What inspires you lyrically?
Pain and loss, for the most part. The pain of memory. These aren’t necessarily sad songs, just songs that express painful feelings.
How many songwriters are in the band?
We five are all songwriters in this band. As I said earlier, the initial songs were fully formed by myself and Muireann but that has changed a lot since we started since the band got up and running.
How difficult is it to pick and choose what gets used and what gets scrapped?
There’s never any hesitation when it comes to throwing out something that doesn’t work and it’s usually apparent straight off that bat if something isn’t working. Even though the songs are all quite different in their own right it’s very obvious when a song isn’t getting the right feeling or energy across.
How do you find the current Irish music scene in 2013?
It’s a mixed bag at the moment. There’s no underground, there’s no mainstream just more bands and information than ever so it’s hard to classify what constitutes a scene. The ultimate cliche happens to be the ultimate truth in that a lot of great artists aren’t getting consideration in terms of column inches yet there’s more media to write about and discuss Irish bands than ever. The internet has given a personality to a number of entities that didn’t have or require one in the past and not always for the good of reporting on what’s really happening in Ireland.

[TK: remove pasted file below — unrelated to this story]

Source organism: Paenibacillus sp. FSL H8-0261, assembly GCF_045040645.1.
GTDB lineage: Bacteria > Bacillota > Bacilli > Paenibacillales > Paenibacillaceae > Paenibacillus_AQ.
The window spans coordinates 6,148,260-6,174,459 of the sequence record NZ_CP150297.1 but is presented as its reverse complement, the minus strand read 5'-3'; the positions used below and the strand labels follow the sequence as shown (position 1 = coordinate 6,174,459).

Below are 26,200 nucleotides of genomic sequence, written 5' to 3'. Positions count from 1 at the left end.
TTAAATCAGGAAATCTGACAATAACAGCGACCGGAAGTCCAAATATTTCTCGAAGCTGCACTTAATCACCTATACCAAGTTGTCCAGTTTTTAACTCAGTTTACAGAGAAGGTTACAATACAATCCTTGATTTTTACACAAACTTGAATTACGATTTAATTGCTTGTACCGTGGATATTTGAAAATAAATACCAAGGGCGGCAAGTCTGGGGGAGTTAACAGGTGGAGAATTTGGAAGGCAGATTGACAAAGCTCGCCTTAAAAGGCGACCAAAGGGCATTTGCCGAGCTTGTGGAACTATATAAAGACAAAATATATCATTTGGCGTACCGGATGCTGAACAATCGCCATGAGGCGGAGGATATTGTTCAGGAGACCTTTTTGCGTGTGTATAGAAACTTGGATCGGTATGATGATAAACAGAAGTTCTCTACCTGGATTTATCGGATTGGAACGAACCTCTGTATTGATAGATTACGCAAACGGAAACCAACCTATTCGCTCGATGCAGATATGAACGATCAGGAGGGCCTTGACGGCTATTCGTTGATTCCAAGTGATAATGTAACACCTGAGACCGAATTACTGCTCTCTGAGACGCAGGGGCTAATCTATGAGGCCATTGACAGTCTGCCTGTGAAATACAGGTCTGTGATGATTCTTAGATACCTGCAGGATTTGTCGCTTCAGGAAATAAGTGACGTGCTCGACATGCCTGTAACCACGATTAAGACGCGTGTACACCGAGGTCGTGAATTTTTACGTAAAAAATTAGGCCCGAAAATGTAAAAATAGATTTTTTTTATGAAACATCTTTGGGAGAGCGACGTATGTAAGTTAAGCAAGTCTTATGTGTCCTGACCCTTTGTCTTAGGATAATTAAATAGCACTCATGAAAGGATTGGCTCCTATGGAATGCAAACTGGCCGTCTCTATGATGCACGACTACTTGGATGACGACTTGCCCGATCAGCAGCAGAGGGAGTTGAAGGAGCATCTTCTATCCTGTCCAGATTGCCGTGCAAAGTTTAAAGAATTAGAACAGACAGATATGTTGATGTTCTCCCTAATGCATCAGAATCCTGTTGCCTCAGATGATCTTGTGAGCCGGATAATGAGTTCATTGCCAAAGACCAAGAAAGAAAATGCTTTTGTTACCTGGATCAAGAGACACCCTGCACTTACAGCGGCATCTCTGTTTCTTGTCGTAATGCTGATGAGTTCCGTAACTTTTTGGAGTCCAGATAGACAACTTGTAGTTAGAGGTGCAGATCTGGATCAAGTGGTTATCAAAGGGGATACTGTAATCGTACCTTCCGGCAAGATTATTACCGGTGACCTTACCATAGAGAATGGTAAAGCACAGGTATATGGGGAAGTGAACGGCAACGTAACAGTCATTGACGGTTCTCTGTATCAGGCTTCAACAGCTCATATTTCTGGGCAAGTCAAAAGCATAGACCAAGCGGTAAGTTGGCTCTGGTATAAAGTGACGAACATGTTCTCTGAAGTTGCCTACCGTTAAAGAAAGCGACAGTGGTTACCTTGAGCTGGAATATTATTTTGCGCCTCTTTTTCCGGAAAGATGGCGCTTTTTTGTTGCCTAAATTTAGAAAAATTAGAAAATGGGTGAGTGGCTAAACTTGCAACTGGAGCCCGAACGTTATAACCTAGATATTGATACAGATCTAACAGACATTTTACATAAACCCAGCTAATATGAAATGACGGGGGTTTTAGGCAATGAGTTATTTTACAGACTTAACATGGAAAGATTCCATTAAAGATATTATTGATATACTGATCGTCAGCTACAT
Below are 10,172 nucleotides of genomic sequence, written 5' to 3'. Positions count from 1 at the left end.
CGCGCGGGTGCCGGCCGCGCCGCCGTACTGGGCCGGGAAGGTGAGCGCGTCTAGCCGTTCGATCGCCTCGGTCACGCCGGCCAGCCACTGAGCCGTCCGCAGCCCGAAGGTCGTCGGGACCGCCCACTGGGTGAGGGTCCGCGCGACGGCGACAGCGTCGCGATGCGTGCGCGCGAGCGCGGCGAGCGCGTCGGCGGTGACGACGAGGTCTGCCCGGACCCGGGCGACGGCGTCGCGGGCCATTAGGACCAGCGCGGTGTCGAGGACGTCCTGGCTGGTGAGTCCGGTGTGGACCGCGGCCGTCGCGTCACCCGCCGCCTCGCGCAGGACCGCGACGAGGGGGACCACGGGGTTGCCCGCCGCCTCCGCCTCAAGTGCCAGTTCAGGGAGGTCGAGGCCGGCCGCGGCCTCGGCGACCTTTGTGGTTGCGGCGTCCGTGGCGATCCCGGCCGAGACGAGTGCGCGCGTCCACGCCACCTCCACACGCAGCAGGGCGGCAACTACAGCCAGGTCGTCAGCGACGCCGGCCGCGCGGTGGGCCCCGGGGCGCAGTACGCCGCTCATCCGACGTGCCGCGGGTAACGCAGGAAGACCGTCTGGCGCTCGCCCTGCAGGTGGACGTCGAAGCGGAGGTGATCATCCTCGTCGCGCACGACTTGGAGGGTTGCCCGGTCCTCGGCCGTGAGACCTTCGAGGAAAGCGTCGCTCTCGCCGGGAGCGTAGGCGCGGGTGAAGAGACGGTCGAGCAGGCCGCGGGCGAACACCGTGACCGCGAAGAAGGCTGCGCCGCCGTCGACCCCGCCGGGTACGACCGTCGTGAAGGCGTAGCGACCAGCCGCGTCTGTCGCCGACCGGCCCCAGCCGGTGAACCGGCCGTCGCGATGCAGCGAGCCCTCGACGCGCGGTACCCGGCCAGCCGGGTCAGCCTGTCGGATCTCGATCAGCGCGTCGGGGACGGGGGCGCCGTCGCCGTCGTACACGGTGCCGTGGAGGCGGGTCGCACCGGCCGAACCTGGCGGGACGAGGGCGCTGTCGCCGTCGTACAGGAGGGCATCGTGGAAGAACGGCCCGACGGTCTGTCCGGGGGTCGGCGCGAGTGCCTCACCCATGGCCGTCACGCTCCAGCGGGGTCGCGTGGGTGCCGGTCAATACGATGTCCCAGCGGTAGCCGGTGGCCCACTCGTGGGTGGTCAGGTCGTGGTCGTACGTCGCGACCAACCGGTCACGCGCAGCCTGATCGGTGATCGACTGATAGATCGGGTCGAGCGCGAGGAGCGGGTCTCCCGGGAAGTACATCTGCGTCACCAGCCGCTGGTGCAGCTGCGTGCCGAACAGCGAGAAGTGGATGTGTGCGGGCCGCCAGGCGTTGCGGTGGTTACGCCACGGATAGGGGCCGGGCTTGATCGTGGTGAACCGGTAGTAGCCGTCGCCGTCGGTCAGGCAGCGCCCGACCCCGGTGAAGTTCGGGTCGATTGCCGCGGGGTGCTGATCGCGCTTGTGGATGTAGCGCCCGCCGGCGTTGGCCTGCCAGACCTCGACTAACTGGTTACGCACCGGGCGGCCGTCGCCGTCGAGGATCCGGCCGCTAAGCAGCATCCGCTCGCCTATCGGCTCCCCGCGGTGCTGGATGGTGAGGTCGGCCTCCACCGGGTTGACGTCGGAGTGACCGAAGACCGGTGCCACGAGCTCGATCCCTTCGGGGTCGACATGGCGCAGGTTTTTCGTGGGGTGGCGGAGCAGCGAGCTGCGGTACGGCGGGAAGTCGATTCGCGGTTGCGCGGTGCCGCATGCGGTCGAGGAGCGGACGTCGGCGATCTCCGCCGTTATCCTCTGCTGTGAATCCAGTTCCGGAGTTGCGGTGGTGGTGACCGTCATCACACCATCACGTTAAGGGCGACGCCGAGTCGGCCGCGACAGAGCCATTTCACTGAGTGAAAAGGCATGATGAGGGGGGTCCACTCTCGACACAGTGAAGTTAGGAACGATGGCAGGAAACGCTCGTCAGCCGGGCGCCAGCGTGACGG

How do you find the current Cork music scene? Which bands stand out?
There’s a good feeling in Cork at the moment I think amongst bands and artists. I think there’s more belief in music that’s from and happening in Cork than there has been in recent years. Then again each generation of ‘new’ bands is riding the crest of a wave in being that new exciting thing. Bands that stand out would have to be The Altered Hours and O Emperor, though with O Emperor there’s some freak element involved. They’re on another level in general. These are groups that are amazing to watch as bands and as people we know who are taking something musically exciting out of Ireland.
How important is location when it comes to Irish artists?